A dive into the surge of Canadian sports gambling

The risks, the rewards, the ubiquitousness

Sports betting in Canada has become remarkably common place. As of 2021, through the
ratification of Bill C-218, Canada legalized single-game sports betting, shifting the immense
and illegal cash-flow to a government regulated cash-flow.

There are certainly economic pros to this, for the government can increase income without
taxing its citizens. However, there are also serious concerns about the impressionability of
youth and the potential future consequences of unifying sports and sports betting.

The demographic of 17-year-olds to those in their mid-twenties is already generally
associated with the highest involvement in gambling, due to newly found independence, the
desire to find oneself and attractive factors like risk and adventure seeking.

According to department of sociology and criminology professor Jason D. Edgerton, who
has conducted extensive research on the topic of gambling, most of the time, “it’s a
transitory thing,” meaning youth and young adults typically grow out of the habit.

Nonetheless, with the advent of online betting, one of the concerns shrouding sports
gambling, and which may lead to pathological gambling, is its sheer prevalence and

“You can’t watch TV, especially if you watch TSN or Sportsnet,” Edgerton said, “you’re just
bombarded by all these online betting platforms with former sports celebrities and athletes
telling you this is the place to bet.”

Aside from the ads sports programs air, the Canadian sports media industry itself has also
become saturated with betting content, including a breakdown of odds during the
intermissions of Hockey Night in Canada games.

One is left to wonder what the possible consequences of a generation of kids growing up
watching the intertwining of sports and sports gambling may be.

Further, it is not even difficult to sign up for an online gambling site. All one needs is a
debit card and the nerve to lie about their age.

Yet another problem sports gamblers may face is succumbing to the illusion of control as
they chase a sense of mastery, with advertisers playing on potential sports bettors’ egos.

“A lot of the advertising that targets sports bettors focuses on reduced risk, saying ‘it’s not
as risky, you’re a sports fan, it’s not that risky,’” Edgerton explained.

“‘We give you the odds, you watch it, you pay attention — it’s a game of skill.’”

“’It’s not regular gambling, it’s just sports betting, and you know about sports.’”

Edgerton notes, too, that the social stigmas surrounding gambling have been demolished,
and now that the government is involved, it makes the whole sports gambling scene much
more normalized as well.

And as people gamble online at home, as opposed to the archaic way of getting up and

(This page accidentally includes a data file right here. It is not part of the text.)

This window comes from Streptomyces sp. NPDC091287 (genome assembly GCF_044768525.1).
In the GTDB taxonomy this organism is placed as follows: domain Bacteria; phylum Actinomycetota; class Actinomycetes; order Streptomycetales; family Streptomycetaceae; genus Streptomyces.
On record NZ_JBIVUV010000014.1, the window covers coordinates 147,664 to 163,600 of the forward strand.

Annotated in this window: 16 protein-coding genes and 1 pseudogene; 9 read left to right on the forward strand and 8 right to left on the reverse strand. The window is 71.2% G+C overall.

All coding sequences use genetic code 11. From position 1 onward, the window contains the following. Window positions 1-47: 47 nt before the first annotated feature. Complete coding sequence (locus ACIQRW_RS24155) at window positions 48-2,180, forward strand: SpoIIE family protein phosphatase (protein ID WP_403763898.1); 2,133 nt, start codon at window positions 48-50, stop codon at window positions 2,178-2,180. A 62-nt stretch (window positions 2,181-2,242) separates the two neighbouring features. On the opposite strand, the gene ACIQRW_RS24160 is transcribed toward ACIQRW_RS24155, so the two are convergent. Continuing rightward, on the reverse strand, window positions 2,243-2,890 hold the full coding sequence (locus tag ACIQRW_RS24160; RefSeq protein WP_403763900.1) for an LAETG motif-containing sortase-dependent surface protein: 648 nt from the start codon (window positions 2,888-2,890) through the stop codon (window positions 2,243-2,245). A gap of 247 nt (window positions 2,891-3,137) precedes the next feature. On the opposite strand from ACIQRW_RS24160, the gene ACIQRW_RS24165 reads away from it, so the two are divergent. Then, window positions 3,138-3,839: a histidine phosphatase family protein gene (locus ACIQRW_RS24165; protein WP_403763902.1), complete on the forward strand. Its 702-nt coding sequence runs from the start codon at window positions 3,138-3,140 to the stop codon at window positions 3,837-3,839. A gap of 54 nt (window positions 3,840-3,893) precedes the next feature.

going to a casino, the likelihood of them consuming alcohol while they gamble also
increases, which would impact their ability to think rationally about the decisions they’re

Edgerton points to the correlation that sports bettors, particularly online sports bettors,
have an increased chance of having a gambling problem.

However, Edgerton also notes that “the question is: ‘is it the sports betting that lead to
that?’ or is it that the fact that, in general, people with gambling problems tend to engage in
more diverse kinds of gambling activities?”

Sorting out these discrepancies will take some time, as the prevalence of sports betting in
Canada is still novel.

Nonetheless, “live-in-play betting seems particularly risky to me,” Edgerton added.
“People get into ‘the zone,’ right? Where you’re gambling and gambling and you lose track
of time and how much money you’ve spent.”

It seems online gambling facilitates entry into “the zone” quite neatly, for people can bet on
any game from anywhere there’s an internet connection. And when the game’s not on, the
commercials are laced with sports gambling content too, so there’s no escaping it.

Moreover, the constant repetition of in-play-betting may severely affect those who already
have problems with compulsivity and self-control as well, rendering them even more
vulnerable to addiction.

Ultimately, sports gambling has become ubiquitous, but the potential consequences of its
influx into the mainstream sports world cannot be known for many years because it is still so

However, as the government of Canada has embraced sports gambling, and it’s here to
stay, at least for now, its task is to find ways of making it more responsible.

According to Edgerton, some of the best tactics people can use to avoid developing
harmful gambling habits is to set time limits, monetary limits and to not chase losses,
meaning, don’t think the next bet will win it all back.

“‘Next hand’s going to win, or next pull’s going to get it for me,’ you say, ‘no, that’s my
budget, I’m out,’” Edgerton explained.

“That idea, like I said, [of] breaking up that flow of being in ‘the zone’ where you’re not paying
attention to the outside world.”